Hope this helps.

 

 

Sally

Link to comment
Share on other sites

Oh boy, I really feel for you. I am in a similar situation. Got into childcare because I am better with children and love being with them, rather than adults - now am managing my own setting - how did that happen! Like you wasn`t planned but out of necessity. It is lonely managing, everyone expects so much and there is so much to do.

 

Me too I ended up managing a daycare setting I hadn't planned on doing this but was asked to be manager when previous manager left. All sorts of changes took place within first 2 months including change of owners and that was when the fun started, straight away I was told if there are any problems/things not up to standard then the manager goes first. So I was thrown in the deep end with out much support and felt like I was swimming against the tide. At the begining the staff all thought it was great as they knew me and thought they would be able to get away with things like the previous manager had done but no that soon changed when I set up proper team meetings/staff supervision/free flow. Free flow was a big challenge as only one member of staff actually enjoyed going out with the children the rest saw it as time to stand and gossip. Myself and the deputy constantly modelled what was expected. I monitered the childrens learning journeys as in previous years it would be a mad rush to get them completed for the leavers and staff wouldn't bother even though they had time out each week to keep them up to date. Anyway I could go on and on about all the issues that we all have to face on a daily basis.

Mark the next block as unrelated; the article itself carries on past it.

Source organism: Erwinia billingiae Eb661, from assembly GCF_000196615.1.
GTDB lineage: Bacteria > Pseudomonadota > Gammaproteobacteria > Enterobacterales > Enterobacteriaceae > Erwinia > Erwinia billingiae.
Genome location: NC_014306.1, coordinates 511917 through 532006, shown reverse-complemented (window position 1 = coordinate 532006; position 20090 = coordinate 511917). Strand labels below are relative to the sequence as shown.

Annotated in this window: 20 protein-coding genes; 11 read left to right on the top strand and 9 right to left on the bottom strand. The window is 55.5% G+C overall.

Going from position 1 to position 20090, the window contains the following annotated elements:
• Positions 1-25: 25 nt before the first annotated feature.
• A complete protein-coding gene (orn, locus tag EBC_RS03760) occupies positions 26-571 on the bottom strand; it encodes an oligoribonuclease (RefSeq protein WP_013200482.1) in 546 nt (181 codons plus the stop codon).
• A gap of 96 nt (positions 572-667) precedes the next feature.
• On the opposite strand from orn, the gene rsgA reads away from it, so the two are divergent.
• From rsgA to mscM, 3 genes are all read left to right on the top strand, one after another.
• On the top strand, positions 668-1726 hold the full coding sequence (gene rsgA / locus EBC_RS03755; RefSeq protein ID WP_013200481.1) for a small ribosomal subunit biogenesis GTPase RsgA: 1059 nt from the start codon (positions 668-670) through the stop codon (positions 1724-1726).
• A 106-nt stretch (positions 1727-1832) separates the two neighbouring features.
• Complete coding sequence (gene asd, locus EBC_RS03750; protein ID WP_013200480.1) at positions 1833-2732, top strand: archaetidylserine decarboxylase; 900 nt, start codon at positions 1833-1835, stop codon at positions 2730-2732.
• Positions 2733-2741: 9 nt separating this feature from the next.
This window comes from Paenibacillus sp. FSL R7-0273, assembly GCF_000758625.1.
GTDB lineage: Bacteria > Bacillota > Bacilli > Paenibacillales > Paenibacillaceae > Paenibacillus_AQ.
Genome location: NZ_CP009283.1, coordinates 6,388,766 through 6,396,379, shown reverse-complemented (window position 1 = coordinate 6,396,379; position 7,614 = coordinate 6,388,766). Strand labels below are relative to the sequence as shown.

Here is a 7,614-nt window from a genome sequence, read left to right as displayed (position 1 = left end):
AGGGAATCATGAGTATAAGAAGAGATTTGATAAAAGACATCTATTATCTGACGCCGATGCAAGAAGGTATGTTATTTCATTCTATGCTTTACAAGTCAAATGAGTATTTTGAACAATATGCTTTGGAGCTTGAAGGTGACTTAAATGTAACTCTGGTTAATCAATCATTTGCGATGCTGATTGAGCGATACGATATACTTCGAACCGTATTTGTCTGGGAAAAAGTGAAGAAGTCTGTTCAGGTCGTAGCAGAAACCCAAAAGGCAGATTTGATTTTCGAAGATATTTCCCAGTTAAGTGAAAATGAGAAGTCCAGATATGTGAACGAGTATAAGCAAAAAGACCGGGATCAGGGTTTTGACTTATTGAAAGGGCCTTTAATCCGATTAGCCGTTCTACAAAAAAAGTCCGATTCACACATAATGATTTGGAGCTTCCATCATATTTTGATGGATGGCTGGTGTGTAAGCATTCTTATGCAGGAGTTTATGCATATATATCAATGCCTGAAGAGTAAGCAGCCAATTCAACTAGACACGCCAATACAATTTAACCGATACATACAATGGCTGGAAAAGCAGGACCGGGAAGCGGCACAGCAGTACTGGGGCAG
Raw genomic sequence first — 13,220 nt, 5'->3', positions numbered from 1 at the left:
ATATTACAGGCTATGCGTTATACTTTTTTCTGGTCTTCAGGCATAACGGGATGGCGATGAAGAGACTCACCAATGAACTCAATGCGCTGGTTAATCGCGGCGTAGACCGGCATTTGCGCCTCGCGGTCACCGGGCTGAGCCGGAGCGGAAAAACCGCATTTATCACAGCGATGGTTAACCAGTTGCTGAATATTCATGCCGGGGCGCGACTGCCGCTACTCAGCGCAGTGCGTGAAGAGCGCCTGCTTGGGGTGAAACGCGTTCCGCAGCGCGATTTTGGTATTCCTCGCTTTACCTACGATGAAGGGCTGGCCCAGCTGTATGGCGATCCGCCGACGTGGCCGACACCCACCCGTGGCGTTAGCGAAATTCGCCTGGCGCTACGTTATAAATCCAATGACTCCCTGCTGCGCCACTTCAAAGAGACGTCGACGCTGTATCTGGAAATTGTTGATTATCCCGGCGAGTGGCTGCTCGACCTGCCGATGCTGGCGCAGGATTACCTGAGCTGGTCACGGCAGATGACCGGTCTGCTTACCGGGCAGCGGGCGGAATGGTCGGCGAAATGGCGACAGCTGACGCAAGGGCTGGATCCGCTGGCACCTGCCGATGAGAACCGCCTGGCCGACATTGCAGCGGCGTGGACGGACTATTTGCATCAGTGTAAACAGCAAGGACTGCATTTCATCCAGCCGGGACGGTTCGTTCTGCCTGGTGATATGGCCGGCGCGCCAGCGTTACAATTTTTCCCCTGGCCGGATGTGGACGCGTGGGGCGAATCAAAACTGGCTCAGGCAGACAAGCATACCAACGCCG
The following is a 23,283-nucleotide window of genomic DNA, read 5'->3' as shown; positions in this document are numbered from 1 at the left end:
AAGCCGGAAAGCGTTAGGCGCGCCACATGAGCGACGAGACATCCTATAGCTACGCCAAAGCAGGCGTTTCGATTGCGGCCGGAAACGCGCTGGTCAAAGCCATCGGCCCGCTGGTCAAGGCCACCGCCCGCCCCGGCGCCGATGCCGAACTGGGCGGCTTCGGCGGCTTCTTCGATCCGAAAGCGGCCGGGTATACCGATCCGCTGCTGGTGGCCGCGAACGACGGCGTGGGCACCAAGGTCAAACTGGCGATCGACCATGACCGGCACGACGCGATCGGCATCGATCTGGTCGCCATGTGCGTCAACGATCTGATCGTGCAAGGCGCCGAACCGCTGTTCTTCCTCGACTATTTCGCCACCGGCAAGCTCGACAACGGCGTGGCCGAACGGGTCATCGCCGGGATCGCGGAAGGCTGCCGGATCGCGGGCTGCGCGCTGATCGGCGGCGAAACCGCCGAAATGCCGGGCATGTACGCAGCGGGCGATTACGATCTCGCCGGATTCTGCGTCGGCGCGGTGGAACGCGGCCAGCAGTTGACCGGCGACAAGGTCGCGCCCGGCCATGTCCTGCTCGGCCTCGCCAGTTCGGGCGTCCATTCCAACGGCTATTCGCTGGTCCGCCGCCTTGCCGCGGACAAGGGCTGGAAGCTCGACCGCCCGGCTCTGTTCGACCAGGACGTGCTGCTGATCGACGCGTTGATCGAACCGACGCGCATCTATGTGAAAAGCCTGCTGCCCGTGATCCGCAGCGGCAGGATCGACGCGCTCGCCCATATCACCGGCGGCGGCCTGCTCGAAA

An incident happened when I wasn't even in the setting at the time, the owners(a large chain) decided to have a disciplinary hearing with me. I was totally in shock with the outcome they decided after speaking to the staff that they no longer required my services as manager before I had even had a chance to have my say. At the time I was totally in shock I know now that I was treated badly but at the time I thought maybe they were right and I totally lost confidence in my abilities.

 

On the brightside life has moved on for the better and I am happy in my role as a childminder.

 

Managers have a very difficult job with very little support and hardly ever appreciated!!!!!!!!!!!!!!

 

Tink69

Link to comment
Share on other sites

i think many of us have found ourselves ending up in a management role and not having any training in managenent. It is a tough job and one that just has to be learned as you go along.....

 

at least you have the chair on your side which is a help :o

 

i think maybe you need to look at the staff roles and see if you can delegate anything out ( this will help you and give the staff more challenges)

 

are there any managemnet courses going in your area - even day courses may help you gain more confidence.

 

As for EYP its not all about leadership throughout your tasks you need a balance of leadership and personal practise - you just need to be able to show that you can lead and support others which i am sure will not be an issue xD

Link to comment
Share on other sites

I feel that 'delegation' is the key.

 

Not sure if you're in a pack-away or not - but I find this the most difficult aspect to manage as such. All my paperwork has to be packed into one draw in a filing cabinet each day, therefore by the time everything is sorted into 'to do' piles........ a few issues in the room -wet pants etc...............and before you know it it's time to pack it all away again and nothings been done!! Somedays (most) I question myself as to what I've actually managed to achieve!

 

I only technically have one session away from the children each week- which is not always enough time to get everything done, we are however well ratio'd and I'll often leave the Deputy in charge of running of the room (which she now loves). while I catch up on phone calls, paperwork etc.

 

Sometimes I cringe at the way my Deputy does things!

We can laugh about it though - if she see's me coming into the room she'll say 'noooooooo don't come in - you won't like it!!!........... but it's never really that important - it's just eveyone has their personal way of doing things.

 

I've watched her grow in confidence too. Ive also now found she has a lot more to offer in relation to staffing issues now, and as they say 'two heads are better than one'.

 

xx

Link to comment
Share on other sites